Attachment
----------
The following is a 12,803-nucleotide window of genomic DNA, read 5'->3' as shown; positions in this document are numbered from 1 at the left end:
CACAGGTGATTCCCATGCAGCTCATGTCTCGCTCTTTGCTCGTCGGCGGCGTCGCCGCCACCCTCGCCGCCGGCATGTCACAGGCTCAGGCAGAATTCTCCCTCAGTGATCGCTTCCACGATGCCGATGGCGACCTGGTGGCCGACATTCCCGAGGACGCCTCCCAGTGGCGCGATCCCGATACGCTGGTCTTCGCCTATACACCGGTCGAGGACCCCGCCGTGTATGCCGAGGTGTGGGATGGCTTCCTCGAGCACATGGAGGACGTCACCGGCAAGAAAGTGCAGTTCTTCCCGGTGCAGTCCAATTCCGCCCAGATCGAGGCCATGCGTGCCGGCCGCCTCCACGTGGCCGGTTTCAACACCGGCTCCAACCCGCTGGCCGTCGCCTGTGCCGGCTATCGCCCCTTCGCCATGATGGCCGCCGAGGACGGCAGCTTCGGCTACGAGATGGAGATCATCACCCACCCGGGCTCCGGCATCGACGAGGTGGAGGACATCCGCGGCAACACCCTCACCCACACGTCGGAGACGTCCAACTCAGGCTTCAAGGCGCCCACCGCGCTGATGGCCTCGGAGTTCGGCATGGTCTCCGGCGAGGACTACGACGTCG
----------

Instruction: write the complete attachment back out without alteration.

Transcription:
The following is a 12,803-nucleotide window of genomic DNA, read 5'->3' as shown; positions in this document are numbered from 1 at the left end:
CACAGGTGATTCCCATGCAGCTCATGTCTCGCTCTTTGCTCGTCGGCGGCGTCGCCGCCACCCTCGCCGCCGGCATGTCACAGGCTCAGGCAGAATTCTCCCTCAGTGATCGCTTCCACGATGCCGATGGCGACCTGGTGGCCGACATTCCCGAGGACGCCTCCCAGTGGCGCGATCCCGATACGCTGGTCTTCGCCTATACACCGGTCGAGGACCCCGCCGTGTATGCCGAGGTGTGGGATGGCTTCCTCGAGCACATGGAGGACGTCACCGGCAAGAAAGTGCAGTTCTTCCCGGTGCAGTCCAATTCCGCCCAGATCGAGGCCATGCGTGCCGGCCGCCTCCACGTGGCCGGTTTCAACACCGGCTCCAACCCGCTGGCCGTCGCCTGTGCCGGCTATCGCCCCTTCGCCATGATGGCCGCCGAGGACGGCAGCTTCGGCTACGAGATGGAGATCATCACCCACCCGGGCTCCGGCATCGACGAGGTGGAGGACATCCGCGGCAACACCCTCACCCACACGTCGGAGACGTCCAACTCAGGCTTCAAGGCGCCCACCGCGCTGATGGCCTCGGAGTTCGGCATGGTCTCCGGCGAGGACTACGACGTCG